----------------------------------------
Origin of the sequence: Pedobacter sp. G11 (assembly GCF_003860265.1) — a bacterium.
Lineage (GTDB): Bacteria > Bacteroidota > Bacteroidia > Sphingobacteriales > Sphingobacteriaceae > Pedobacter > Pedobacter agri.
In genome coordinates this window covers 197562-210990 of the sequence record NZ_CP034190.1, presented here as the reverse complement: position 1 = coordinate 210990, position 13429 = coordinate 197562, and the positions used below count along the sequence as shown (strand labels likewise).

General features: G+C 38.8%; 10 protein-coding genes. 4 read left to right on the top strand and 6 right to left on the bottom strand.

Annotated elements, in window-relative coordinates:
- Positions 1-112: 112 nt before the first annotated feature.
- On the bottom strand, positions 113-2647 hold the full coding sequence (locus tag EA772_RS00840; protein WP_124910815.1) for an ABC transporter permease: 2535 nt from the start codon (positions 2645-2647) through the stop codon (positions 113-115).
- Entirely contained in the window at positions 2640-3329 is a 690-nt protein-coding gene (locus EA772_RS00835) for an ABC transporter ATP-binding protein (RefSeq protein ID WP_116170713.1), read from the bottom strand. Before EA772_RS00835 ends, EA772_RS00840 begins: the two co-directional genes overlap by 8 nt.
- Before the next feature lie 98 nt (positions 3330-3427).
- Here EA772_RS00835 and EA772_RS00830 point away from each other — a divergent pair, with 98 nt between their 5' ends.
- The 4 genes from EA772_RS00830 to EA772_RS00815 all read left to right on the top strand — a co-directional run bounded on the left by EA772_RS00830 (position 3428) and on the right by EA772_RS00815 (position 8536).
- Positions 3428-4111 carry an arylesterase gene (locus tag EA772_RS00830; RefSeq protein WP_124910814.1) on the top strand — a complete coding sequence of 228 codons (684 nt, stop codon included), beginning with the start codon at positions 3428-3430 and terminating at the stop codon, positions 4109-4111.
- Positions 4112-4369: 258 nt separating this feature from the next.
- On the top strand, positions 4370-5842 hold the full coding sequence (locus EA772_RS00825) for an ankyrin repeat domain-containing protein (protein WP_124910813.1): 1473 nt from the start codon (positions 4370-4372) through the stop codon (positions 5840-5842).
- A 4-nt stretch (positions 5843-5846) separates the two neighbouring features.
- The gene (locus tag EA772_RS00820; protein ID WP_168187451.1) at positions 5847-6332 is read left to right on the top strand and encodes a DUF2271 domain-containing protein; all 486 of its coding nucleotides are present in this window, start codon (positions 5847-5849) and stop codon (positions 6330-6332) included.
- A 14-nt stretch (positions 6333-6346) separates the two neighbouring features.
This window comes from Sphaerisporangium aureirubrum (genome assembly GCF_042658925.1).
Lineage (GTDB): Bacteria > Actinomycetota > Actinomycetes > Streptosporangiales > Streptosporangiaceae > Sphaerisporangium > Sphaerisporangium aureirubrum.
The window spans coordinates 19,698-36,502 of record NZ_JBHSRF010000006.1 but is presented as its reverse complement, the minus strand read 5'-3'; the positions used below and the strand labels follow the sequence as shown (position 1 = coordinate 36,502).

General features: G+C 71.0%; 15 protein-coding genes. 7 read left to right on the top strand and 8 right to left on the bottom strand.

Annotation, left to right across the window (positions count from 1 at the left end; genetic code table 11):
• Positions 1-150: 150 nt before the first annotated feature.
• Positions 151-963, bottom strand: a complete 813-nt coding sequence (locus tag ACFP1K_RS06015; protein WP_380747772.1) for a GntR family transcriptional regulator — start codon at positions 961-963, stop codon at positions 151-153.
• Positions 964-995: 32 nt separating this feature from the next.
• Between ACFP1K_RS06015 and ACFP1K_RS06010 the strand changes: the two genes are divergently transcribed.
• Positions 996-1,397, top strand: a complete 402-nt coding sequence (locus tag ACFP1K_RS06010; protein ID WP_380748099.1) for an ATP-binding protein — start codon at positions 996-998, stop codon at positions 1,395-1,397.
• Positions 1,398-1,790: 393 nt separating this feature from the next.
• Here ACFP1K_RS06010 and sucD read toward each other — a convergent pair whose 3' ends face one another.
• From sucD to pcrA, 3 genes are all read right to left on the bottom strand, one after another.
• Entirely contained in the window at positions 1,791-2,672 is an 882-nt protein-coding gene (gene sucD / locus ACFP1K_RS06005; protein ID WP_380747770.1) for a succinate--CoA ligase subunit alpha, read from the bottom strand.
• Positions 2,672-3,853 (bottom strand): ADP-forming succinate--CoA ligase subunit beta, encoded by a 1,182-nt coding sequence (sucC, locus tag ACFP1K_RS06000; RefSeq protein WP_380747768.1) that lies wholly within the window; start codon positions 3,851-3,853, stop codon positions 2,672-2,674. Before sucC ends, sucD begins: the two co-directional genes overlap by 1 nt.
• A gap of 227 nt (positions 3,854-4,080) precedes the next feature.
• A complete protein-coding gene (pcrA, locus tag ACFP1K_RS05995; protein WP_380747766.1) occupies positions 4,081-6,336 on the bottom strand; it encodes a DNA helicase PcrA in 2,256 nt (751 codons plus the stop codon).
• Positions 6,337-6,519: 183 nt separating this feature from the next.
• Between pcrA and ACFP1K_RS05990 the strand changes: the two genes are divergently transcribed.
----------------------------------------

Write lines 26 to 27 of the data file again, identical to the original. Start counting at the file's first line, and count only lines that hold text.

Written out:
• Between ACFP1K_RS06015 and ACFP1K_RS06010 the strand changes: the two genes are divergently transcribed.
• Positions 996-1,397, top strand: a complete 402-nt coding sequence (locus tag ACFP1K_RS06010; protein ID WP_380748099.1) for an ATP-binding protein — start codon at positions 996-998, stop codon at positions 1,395-1,397.